In addition,

As the BrC absorption estimation is significantly affected by the BC physical properties, we have also calculated the difference between true and the estimated BrC MAC:

Here we used a parameter

The BrC MAC significantly depends on the imaginary part of the BrC refractive index. The measured imaginary parts of BrC refractive indices varied greatly in different studies in the literature. For example,

The measured BrC MAC also varied in different studies. The range of from 1.26 to 1.79 m

The comparisons of the true and inferred BrC absorption for externally mixed particles are shown in Fig.

Comparison of the true and inferred BrC MAC (

The

The applicability of the BC AAE

Comparison of AAE and WDA between BC sphere and aggregates (

To dispose of the effects of particle size on the AAE method,

As BC and BrC are internally mixed, the morphologies become more complex. Not only the fractal parameters (such as

Variation in the true BrC absorption with different coating models (

The estimated BrC MAC also deviates significantly from the true BrC MAC for internally mixed particles. The Mie AAE methods can just provide relatively reasonable estimations for relatively small particles, and for large particles, the inferred BrC MAC based on the Mie AAE methods even deviates more significantly from true BrC MAC compared to the externally mixed particles. Fixing

Comparison of the true and inferred BrC absorption for internally mixed particles (Model A;

Similar to Fig.

The BC AAE

Sometimes the WDA method may even provide worse estimations than the BC AAE

Comparison of AAE and WDA between core-shell sphere model and Model A. Here WDA represents the AAE difference between the 440–675 nm wavelength pair and the 440–870 nm wavelength pair.

Even though the morphologically realistic models have not been used in the real cases, but based on the BC morphologies collected in the atmosphere, we believe that if we can know the detailed BC morphologies, we can improve the estimations. Some studies have been conducted to investigate the BC morphologies in different regions, which can provide information for the estimation of BrC absorption. For example, by exploring the three-dimensional (3D) electron tomography method,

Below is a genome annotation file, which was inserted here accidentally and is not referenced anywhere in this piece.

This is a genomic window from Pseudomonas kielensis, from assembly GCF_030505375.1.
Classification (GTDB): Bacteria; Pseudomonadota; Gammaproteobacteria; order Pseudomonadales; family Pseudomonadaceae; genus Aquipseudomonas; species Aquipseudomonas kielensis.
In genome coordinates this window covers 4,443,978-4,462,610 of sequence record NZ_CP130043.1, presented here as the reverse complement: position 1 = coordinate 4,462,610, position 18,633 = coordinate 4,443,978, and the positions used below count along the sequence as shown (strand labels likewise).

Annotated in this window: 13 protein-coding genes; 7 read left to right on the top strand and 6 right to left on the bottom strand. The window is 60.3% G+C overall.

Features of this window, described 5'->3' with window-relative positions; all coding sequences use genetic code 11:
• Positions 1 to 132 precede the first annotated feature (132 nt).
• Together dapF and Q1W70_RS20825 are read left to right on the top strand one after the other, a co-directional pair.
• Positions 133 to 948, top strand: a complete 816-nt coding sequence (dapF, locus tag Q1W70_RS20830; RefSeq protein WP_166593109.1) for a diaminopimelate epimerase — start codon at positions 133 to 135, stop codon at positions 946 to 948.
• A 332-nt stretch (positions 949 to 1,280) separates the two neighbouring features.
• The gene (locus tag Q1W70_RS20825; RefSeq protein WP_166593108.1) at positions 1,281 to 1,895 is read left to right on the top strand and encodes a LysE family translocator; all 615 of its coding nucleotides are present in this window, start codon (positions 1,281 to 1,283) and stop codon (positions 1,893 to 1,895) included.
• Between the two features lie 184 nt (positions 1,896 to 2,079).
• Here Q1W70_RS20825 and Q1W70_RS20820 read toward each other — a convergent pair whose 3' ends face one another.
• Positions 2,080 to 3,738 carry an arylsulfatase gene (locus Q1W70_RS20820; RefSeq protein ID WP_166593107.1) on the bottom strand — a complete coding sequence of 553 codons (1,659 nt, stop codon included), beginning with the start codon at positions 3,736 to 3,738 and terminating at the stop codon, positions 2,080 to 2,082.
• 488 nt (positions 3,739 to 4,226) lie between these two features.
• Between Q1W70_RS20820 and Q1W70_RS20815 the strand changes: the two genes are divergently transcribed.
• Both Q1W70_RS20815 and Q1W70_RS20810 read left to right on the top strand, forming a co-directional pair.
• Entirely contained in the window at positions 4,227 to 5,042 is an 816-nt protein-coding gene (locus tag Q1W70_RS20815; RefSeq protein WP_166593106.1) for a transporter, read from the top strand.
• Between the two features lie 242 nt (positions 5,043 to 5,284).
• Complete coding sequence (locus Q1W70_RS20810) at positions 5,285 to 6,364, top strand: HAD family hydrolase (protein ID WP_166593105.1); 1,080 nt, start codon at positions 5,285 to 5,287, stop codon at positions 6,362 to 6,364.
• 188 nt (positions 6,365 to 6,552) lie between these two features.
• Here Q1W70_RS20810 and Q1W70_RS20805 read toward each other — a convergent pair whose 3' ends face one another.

Some previous studies have guessed that the AAE methods may not provide inaccurate estimations, but few studies have provided direct evidence to prove their guess. In this work, based on an inverse framework, we provide a relatively new insight to investigate the BC morphological effect on the estimation of BrC absorption. To focus on the effects of BC morphologies, pseudo measurements were generated based on some morphological mixed BC models, then the BrC absorption was inferred based on the AAE method. Even though the true BrC absorption is within the measured range, the inferred BrC absorption is significantly affected by the BC morphologies.

By investigating the estimated BrC absorption at different parameters, we have demonstrated under what conditions the AAE methods can provide good or bad estimations. Freshly emitted BC commonly presents a fluffy structure, and its AAE does not deviate significantly from 1, so the BC AAE

By comparing the AAE/WDA of spherical BC and detailed BC morphologically realistic models, we have provided explanations for why the good or bad estimations were caused. The AAE does not deviate significantly from 1 if BC presents a fluffy fractal structure, while it varies considerably with

Our calculations were performed using MSTM version 3.0 and DDSCAT 7.3. MSTM version 3.0 can be found online (

JL and QZ conceived the research idea. JL performed the computations and wrote the paper. YZ verified the simulation methods and results. QZ reviewed the paper and supervised the findings of this work. All authors discussed the results and contributed to the final paper.

The authors declare that they have no conflict of interest.

We particularly thank Daniel W. Mackowski and Michael I. Mishchenko for the MSTM code and thank Bruce Draine and Pjotr Flatau for the DDSCAT software. We also acknowledge the support of the super computing center of the University of Science and Technology of China.

This research has been supported by the National Natural Science Foundation of China (grant no. 41675024), the National Natural Science Foundation of China (grant no. U1733126), and the University of Science and Technology of China (grant no. WK2320000052).

This paper was edited by Christina McCluskeys and reviewed by two anonymous referees.